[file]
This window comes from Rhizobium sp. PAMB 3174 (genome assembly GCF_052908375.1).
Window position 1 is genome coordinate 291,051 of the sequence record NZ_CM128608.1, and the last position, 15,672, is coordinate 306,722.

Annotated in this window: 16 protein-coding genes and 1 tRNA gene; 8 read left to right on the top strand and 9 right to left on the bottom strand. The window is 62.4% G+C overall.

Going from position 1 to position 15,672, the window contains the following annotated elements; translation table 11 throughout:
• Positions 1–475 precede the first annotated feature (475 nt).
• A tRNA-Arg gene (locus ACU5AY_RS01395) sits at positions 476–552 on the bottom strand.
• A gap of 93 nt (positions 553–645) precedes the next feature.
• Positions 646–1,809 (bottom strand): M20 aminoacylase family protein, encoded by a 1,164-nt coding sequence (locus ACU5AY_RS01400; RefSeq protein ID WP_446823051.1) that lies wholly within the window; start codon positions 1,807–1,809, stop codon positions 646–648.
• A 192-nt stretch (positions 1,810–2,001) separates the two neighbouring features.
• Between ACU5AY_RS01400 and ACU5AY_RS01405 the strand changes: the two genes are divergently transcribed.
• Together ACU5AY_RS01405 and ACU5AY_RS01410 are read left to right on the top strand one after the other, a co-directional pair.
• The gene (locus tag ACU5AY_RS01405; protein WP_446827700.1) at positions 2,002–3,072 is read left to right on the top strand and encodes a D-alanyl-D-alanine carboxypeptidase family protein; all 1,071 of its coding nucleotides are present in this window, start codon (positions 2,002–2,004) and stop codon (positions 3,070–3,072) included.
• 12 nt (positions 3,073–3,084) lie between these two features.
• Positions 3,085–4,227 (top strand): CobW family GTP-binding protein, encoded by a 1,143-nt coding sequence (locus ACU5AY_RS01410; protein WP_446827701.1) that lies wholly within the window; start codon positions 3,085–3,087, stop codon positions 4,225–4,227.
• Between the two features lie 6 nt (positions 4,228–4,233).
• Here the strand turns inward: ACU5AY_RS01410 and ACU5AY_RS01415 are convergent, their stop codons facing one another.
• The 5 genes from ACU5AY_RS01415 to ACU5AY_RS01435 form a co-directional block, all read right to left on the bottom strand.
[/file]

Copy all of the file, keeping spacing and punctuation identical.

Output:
This window comes from Rhizobium sp. PAMB 3174 (genome assembly GCF_052908375.1).
Window position 1 is genome coordinate 291,051 of the sequence record NZ_CM128608.1, and the last position, 15,672, is coordinate 306,722.

Annotated in this window: 16 protein-coding genes and 1 tRNA gene; 8 read left to right on the top strand and 9 right to left on the bottom strand. The window is 62.4% G+C overall.

Going from position 1 to position 15,672, the window contains the following annotated elements; translation table 11 throughout:
• Positions 1–475 precede the first annotated feature (475 nt).
• A tRNA-Arg gene (locus ACU5AY_RS01395) sits at positions 476–552 on the bottom strand.
• A gap of 93 nt (positions 553–645) precedes the next feature.
• Positions 646–1,809 (bottom strand): M20 aminoacylase family protein, encoded by a 1,164-nt coding sequence (locus ACU5AY_RS01400; RefSeq protein ID WP_446823051.1) that lies wholly within the window; start codon positions 1,807–1,809, stop codon positions 646–648.
• A 192-nt stretch (positions 1,810–2,001) separates the two neighbouring features.
• Between ACU5AY_RS01400 and ACU5AY_RS01405 the strand changes: the two genes are divergently transcribed.
• Together ACU5AY_RS01405 and ACU5AY_RS01410 are read left to right on the top strand one after the other, a co-directional pair.
• The gene (locus tag ACU5AY_RS01405; protein WP_446827700.1) at positions 2,002–3,072 is read left to right on the top strand and encodes a D-alanyl-D-alanine carboxypeptidase family protein; all 1,071 of its coding nucleotides are present in this window, start codon (positions 2,002–2,004) and stop codon (positions 3,070–3,072) included.
• 12 nt (positions 3,073–3,084) lie between these two features.
• Positions 3,085–4,227 (top strand): CobW family GTP-binding protein, encoded by a 1,143-nt coding sequence (locus ACU5AY_RS01410; protein WP_446827701.1) that lies wholly within the window; start codon positions 3,085–3,087, stop codon positions 4,225–4,227.
• Between the two features lie 6 nt (positions 4,228–4,233).
• Here the strand turns inward: ACU5AY_RS01410 and ACU5AY_RS01415 are convergent, their stop codons facing one another.
• The 5 genes from ACU5AY_RS01415 to ACU5AY_RS01435 form a co-directional block, all read right to left on the bottom strand.